Reading Citadel
Intermediate High School

Reading, PA


  • 311,363 SF Total
    • 189,176 SF Renovation
    • 122,187 SF New Construction
    • 289,000 SF Demolition
  • 3,000 pupils / grades 9-10
  • 1885 / 1893 / 1926 / 1950-1990s / 2011
  • Adaptive Reuse Conversion of the former St. Joseph’s Hospital
  • Citation Award from AIA-Central PA in 2012
  • $ 78,848,000

Existing hospital areas were converted to classroom use, whereas more than 111,000 SF of new construction now accommodates large group instruction areas, cafeteria, food service kitchens, pupil locker rooms, gymnasium, band/choral rooms, black box theatre and internet café. Dating from the 1872 and 1892, original walls (including a four story high stone chapel, a bell tower and 30" thick stone walls) were incorporated as exterior elements in the new additions. The building has been programmed to create a small supportive learning environment. Construction of an additional story above an existing building created four standalone grade 9-10 schools. Each of these 600-student schools-within-a-school are arranged to be self-contained, supporting the four 150 pupil "teaching teams" (each including science and special education). Looping of instructors will permit two years of contact with professional teaching staff.

South Western High School

York, PA


  • 267,000 SF
    • 141,478 Renovation
    • 125,522 New Construction
  • 1,600 pupils / grades 9-12
  • 1994
  • Additions & Alterations
  • $ 17,000,000
  • [Completed by Vern McKissick, while partner at HLA]

At nearly 270,000 gross square feet, the South Western Senior High School facility is the centerpiece of a 100-acre rural campus. Central to this project’s design solution was the accommodation of more than 600 additional students while upgrading and softening the public facade. The cornerstone of the project is a new 2,000 seat, three-gymnasium field house. The former gymnasium has been converted to a new media center. The expanded auditorium was completely refurbished and equipped for extensive theatrical presentations. Both the new auditorium and gymnasium occupy anchor positions along the front of the nearly 600-foot-long main facade. Other public functions were pulled to the front of the complex and connected to the anchors via a new 160-foot radius arcade. Classrooms and technical support areas are located within three wings that branch off the public spaces and extend to the rear of the facility.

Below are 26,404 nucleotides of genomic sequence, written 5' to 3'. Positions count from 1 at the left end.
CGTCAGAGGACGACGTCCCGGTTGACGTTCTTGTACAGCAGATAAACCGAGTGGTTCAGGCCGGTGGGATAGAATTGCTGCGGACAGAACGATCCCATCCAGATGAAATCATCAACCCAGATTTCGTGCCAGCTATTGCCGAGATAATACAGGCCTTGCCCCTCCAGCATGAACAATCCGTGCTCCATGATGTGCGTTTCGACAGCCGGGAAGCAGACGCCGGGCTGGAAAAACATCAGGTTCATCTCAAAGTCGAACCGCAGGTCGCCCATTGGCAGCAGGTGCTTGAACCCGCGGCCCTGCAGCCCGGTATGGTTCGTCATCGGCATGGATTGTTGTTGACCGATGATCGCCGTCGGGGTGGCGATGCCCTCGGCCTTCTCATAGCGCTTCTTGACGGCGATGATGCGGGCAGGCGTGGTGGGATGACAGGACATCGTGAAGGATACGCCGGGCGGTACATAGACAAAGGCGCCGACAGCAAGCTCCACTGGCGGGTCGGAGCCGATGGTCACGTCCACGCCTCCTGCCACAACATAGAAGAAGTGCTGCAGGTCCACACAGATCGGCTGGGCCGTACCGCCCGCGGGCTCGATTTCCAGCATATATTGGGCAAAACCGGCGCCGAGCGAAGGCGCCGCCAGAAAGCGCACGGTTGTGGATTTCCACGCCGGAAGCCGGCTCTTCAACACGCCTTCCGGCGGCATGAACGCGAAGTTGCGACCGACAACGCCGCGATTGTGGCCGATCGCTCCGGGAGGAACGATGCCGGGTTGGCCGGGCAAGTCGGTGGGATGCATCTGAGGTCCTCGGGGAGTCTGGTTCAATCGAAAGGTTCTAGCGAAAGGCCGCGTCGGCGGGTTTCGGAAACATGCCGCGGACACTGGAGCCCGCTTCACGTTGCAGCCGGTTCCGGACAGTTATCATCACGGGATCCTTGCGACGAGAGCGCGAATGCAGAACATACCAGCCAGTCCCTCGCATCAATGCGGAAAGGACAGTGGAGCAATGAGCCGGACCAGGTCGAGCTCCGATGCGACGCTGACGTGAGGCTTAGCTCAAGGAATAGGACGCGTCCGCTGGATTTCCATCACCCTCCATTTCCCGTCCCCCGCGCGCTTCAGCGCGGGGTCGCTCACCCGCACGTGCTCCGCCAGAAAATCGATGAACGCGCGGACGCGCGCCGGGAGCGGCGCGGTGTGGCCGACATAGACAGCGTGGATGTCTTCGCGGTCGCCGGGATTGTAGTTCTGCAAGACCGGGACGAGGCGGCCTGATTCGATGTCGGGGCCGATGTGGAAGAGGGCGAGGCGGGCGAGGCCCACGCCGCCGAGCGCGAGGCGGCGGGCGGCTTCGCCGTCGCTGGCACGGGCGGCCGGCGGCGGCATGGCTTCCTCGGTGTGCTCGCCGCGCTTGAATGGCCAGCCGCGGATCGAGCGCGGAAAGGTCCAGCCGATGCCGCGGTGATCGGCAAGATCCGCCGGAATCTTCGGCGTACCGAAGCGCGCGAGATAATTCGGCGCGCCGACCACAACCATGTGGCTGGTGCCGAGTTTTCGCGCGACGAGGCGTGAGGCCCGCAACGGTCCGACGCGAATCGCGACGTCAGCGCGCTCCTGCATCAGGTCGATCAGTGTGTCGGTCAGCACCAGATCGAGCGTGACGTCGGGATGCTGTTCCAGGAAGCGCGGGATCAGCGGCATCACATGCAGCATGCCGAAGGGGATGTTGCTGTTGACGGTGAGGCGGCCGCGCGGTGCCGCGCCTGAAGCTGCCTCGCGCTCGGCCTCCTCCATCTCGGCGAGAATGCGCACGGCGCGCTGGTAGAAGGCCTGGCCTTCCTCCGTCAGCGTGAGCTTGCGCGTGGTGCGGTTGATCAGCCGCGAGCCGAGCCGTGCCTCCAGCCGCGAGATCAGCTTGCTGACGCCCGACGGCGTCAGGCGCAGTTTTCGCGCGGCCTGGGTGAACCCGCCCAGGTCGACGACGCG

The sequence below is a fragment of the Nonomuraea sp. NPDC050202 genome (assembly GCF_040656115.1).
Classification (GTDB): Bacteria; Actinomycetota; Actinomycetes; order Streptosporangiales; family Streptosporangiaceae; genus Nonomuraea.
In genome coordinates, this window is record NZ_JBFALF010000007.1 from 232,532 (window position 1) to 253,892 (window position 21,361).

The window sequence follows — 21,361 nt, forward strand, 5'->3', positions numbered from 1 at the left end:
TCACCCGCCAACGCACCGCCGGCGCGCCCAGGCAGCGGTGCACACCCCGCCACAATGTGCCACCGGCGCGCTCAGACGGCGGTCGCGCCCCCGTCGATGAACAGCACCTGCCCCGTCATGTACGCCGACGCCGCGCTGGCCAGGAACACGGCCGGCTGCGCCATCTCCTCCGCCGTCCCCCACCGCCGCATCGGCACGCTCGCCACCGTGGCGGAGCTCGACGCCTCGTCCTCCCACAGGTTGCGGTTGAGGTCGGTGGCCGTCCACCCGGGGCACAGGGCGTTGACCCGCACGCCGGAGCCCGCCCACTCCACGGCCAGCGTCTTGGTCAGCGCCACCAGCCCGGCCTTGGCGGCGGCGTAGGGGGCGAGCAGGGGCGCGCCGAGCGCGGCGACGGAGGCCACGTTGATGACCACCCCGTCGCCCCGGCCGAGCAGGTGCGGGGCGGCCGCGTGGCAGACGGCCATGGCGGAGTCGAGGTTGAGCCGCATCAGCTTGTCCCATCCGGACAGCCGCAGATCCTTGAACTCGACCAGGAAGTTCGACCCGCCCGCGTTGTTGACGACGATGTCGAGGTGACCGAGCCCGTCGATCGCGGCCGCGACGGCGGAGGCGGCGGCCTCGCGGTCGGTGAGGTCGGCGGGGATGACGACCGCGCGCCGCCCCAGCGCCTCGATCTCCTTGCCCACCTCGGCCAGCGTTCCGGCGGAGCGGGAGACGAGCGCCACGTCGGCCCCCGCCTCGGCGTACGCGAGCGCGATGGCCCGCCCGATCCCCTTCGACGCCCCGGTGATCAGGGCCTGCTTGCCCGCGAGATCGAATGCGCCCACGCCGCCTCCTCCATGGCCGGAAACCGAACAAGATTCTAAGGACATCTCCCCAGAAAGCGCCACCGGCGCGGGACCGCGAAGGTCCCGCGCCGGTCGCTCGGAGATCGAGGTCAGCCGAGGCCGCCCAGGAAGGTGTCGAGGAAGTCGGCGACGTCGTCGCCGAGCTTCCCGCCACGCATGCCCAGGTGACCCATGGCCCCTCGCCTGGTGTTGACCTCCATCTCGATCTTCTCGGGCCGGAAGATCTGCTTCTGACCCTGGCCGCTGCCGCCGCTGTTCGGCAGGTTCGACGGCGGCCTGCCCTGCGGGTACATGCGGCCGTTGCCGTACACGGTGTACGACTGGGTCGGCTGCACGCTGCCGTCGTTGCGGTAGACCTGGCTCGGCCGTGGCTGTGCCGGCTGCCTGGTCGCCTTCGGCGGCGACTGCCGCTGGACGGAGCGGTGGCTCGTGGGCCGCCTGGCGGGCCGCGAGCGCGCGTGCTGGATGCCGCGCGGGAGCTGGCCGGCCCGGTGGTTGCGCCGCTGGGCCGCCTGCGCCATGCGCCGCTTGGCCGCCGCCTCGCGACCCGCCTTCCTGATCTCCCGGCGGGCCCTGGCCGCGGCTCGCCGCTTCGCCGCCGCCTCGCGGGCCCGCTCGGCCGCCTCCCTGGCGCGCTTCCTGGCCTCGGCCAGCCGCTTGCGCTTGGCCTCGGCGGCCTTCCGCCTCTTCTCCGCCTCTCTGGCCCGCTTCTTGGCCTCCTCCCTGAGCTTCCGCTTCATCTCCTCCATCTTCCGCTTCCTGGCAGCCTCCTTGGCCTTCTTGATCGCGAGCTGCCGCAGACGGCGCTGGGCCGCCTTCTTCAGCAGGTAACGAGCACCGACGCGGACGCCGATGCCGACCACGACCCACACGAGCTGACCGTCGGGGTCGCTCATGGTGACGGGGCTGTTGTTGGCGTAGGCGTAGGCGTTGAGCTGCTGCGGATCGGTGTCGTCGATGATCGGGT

Wellsboro Area High School

Wellsboro, PA


  • 126,000 SF
  • 804 total pupils (including 265 Vocational) / grades 9-12
  • Reinterpretation of Classic Architectural Elements
  • 2007 / New Construction
    Built on existing High School Site,
    Conversion of former High School into a Community Arts Center
  • Best use of Materials & Resources from GBACPA in 2007
  • $ 20,200,000

The new high school building has a total area of 126,000 square feet on three levels. Built to a LEED™ Silver standard the building utilizes energy efficient ground source heat pumps for heating and cooling and incorporates “sustainable green design principals”. The multistory configuration minimizes travel distances and provides for energy efficiency. High-sloped roofing systems visually break up the overall building mass into more small-scale elements, an architectural solution that is appropriate to and reinforces the character and local vernacular of the borough. The district significantly expanded their curriculum to include comprehensive vocational education and technology preparation programs that are integrated into this new facility.

Williamsport Area High School

Williamsport, PA


  • 513,103 SF
    • 513,103 SF Renovation
  • 1,600 pupils (capacity of 2,683 total pupils) / grades 9-12
  • 1971 / 1998 / 2014
  • Additions & Alterations
  • $ 31,900,000 (2014)

Although an impressive state of the art educational facility when it opened in 1971, the only significant addition to the facility was a new vocational wing completed in 1998. Built for a student capacity of nearly 3,000 pupils the student population has continued a steady decline. Educational & curriculum upgrades are being undertaken to address the building’s classroom usage, which is not currently being maximized. The District’s recent budgetary struggles have prevented the undertaking of upgrades, which have accumulated. The 2014 project includes a mixture of educational, deferred maintenance, and energy savings upgrades.